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Adenosine triphosphate is a nucleoside triphosphate a small molecule used in cells as a coenzyme. It is often referred to as the "molecular unit of currency" of intracellular energy transfer.

Adenosine triphosphate
Skeletal formula of ATP
Ball-and-stick model, based on x-ray diffraction data
Space-filling model with hydrogen atoms omitted
3D model (Jmol) Interactive image
Interactive image
ChemSpider 5742
DrugBank DB00171
ECHA InfoCard 100.000.258
KEGG C00002
PubChem 5957
Molar mass 507.18 g/mol
Density 1.04 g/cm (disodium salt)
Melting point 187 °C (369 °F; 460 K) disodium salt; decomposes
Acidity (pKa) 6.5
Except where otherwise noted, data are given for materials in their standard state (at 25 °C [77 °F], 100 kPa).
YesY verify (what is  ?)
Infobox references

Adenosine triphosphate (ATP) is a nucleoside triphosphate (NTP) a small molecule used in cells as a coenzyme. It is often referred to as the "molecular unit of currency" of intracellular energy transfer.

ATP transports chemical energy within cells for metabolism. Most cellular functions need energy in order to be carried out: synthesis of proteins, synthesis of membranes, movement of the cell, cellular division, etc. need energy to be performed. The ATP is the molecule that carries energy to the place where the energy is needed. When ATP breaks into ADP (Adenosine diphosphate) and Pi (phosphate), the breakdown of the last covalent link of phosphate (a simple -P04) liberates energy that is used in reactions where it is needed.

It is one of the end products of photophosphorylation, aerobic respiration, and fermentation, and is used by enzymes and structural proteins in many cellular processes, including biosynthetic reactions, motility, and cell division. One molecule of ATP contains adenine, ribose, and three phosphate groups, and it is produced by a wide variety of enzymes, including ATP synthase, from adenosine diphosphate (ADP) or adenosine monophosphate (AMP) and various phosphate group donors. Substrate-level phosphorylation, oxidative phosphorylation in cellular respiration, and photophosphorylation in photosynthesis are three major mechanisms of ATP biosynthesis.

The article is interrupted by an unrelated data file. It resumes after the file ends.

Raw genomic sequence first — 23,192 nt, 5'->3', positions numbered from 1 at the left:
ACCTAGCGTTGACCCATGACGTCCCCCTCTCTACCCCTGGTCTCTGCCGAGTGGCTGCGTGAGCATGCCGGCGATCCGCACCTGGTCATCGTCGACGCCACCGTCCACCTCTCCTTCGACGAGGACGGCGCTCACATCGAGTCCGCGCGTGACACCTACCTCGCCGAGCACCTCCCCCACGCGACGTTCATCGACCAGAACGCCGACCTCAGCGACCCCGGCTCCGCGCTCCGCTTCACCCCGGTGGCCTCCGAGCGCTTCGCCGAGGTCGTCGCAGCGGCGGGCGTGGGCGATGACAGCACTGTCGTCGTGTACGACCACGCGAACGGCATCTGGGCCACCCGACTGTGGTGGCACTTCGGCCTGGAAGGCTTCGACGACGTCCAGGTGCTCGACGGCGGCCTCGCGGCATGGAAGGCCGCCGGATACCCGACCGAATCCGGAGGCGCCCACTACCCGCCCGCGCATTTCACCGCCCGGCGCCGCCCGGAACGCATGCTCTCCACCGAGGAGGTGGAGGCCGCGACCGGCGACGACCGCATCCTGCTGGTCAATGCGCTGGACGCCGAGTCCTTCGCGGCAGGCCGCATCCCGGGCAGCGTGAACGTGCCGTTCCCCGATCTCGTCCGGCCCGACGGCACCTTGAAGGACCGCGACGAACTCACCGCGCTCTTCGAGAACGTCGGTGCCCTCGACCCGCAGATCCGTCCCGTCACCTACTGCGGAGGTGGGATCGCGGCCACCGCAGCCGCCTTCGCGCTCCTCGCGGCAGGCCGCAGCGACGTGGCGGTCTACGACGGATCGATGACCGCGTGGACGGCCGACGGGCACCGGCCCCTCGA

Metabolic processes that use ATP as an energy source convert it back into its precursors. ATP is therefore continuously recycled in organisms: the human body, which on average contains only 250 grams (8.8 oz) of ATP, turns over its own body weight equivalent in ATP each day.

ATP is used as a substrate in signal transduction pathways by kinases that phosphorylate proteins and lipids. It is also used by adenylate cyclase, which uses ATP to produce the second messenger molecule cyclic AMP. The ratio between ATP and AMP is used as a way for a cell to sense how much energy is available and control the metabolic pathways that produce and consume ATP. Apart from its roles in signaling and energy metabolism, ATP is also incorporated into nucleic acids by polymerases in the process of transcription. ATP is the neurotransmitter believed to signal the sense of taste.

The structure of this molecule consists of a purine base (adenine) attached by the 9′ nitrogen atom to the 1′ carbon atom of a pentose sugar (ribose). Three phosphate groups are attached at the 5′ carbon atom of the pentose sugar. It is the addition and removal of these phosphate groups that inter-convert ATP, ADP and AMP. When ATP is used in DNA synthesis, the ribose sugar is first converted to deoxyribose by ribonucleotide reductase.

ATP was discovered in 1929 by Karl Lohmann, and independently by Cyrus Fiske and Yellapragada Subbarow of Harvard Medical School, but its correct structure was not determined until some years later. It was proposed to be the intermediary molecule between energy-yielding and energy-requiring reactions in cells by Fritz Albert Lipmann in 1941. It was first artificially synthesized by Alexander Todd in 1948.

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